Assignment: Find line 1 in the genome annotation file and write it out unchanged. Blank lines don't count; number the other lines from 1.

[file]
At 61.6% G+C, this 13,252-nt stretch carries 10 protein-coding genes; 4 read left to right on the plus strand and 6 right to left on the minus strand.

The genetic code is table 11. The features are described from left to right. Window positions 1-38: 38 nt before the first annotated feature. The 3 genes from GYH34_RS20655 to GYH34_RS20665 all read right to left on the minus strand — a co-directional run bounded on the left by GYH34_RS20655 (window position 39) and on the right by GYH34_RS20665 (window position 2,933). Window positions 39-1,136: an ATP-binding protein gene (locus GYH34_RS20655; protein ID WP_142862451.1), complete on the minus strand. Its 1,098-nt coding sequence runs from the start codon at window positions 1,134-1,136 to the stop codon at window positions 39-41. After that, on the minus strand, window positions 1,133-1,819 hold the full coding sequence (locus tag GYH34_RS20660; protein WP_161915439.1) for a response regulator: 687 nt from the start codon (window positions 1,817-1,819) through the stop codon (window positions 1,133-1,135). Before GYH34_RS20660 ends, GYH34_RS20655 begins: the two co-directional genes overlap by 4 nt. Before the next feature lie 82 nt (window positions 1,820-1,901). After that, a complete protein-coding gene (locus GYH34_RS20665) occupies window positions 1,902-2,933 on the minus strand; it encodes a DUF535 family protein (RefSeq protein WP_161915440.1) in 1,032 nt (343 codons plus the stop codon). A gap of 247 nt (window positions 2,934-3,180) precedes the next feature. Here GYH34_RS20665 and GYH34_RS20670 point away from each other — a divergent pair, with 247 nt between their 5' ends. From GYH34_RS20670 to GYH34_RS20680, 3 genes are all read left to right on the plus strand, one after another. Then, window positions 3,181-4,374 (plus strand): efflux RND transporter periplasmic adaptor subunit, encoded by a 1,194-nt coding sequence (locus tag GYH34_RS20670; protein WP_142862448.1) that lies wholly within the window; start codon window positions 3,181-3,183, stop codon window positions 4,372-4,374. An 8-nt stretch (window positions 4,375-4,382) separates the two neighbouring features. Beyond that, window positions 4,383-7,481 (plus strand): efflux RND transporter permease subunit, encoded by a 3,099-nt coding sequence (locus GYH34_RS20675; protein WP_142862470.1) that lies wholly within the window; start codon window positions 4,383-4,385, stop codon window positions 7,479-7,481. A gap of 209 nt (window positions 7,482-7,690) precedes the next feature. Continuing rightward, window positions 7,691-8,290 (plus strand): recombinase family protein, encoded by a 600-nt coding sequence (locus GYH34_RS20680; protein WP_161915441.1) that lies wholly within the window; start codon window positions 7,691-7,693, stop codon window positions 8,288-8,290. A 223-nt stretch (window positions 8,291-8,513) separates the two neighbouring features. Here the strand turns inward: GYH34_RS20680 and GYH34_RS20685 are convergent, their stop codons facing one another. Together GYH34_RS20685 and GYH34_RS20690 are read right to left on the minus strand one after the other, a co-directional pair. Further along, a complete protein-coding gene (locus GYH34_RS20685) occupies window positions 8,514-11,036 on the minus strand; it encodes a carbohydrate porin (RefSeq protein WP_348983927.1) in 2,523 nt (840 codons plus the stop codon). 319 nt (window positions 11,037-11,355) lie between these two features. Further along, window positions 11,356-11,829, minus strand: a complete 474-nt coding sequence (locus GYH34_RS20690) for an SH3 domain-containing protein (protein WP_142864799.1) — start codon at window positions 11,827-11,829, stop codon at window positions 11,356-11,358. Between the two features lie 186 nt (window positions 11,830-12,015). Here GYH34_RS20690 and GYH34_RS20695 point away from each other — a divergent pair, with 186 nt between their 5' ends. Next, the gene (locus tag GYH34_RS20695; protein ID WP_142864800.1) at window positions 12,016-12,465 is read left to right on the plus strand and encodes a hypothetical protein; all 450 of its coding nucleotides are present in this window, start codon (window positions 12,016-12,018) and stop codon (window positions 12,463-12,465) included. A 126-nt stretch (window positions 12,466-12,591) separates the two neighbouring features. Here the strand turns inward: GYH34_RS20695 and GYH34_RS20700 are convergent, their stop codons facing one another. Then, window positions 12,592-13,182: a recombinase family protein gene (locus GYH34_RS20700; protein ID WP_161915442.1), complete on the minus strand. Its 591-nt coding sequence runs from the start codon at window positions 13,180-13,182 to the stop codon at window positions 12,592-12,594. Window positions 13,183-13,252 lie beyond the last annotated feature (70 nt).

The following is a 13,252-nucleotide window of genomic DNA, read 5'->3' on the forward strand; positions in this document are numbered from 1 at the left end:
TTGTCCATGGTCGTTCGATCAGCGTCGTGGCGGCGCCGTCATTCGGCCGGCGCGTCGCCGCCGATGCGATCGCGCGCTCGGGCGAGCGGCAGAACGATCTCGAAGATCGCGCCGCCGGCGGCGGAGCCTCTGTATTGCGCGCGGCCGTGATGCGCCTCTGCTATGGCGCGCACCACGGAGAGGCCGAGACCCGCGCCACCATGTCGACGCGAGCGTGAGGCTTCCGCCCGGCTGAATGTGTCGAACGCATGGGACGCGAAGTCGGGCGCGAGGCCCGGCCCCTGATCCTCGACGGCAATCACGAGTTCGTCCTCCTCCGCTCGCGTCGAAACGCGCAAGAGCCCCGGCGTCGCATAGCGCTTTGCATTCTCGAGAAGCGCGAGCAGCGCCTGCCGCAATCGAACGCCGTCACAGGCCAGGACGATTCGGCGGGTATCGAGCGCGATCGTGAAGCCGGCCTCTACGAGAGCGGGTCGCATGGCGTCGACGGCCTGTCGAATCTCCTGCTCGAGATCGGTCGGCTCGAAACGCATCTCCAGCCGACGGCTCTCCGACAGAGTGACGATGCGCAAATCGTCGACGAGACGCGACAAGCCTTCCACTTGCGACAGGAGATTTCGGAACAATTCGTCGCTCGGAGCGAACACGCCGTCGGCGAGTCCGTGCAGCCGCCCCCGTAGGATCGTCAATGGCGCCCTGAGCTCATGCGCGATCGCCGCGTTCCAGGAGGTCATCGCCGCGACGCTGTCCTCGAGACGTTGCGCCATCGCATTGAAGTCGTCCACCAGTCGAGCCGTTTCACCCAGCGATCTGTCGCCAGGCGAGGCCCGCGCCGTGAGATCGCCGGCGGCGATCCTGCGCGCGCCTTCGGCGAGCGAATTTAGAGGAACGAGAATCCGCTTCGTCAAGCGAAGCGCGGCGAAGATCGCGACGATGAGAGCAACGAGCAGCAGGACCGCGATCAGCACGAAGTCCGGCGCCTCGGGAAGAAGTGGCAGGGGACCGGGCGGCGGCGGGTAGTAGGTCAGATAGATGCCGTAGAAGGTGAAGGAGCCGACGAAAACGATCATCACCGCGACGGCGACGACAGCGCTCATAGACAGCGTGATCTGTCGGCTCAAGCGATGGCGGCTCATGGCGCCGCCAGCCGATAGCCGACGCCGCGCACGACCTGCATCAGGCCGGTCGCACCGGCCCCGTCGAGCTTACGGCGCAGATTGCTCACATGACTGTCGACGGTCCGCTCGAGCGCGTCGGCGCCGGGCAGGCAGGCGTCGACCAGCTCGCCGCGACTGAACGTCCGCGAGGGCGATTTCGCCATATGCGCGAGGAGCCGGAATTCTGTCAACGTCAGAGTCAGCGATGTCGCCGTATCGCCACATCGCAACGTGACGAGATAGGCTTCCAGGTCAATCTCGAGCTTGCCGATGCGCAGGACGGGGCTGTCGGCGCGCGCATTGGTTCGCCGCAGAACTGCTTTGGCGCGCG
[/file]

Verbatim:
At 61.6% G+C, this 13,252-nt stretch carries 10 protein-coding genes; 4 read left to right on the plus strand and 6 right to left on the minus strand.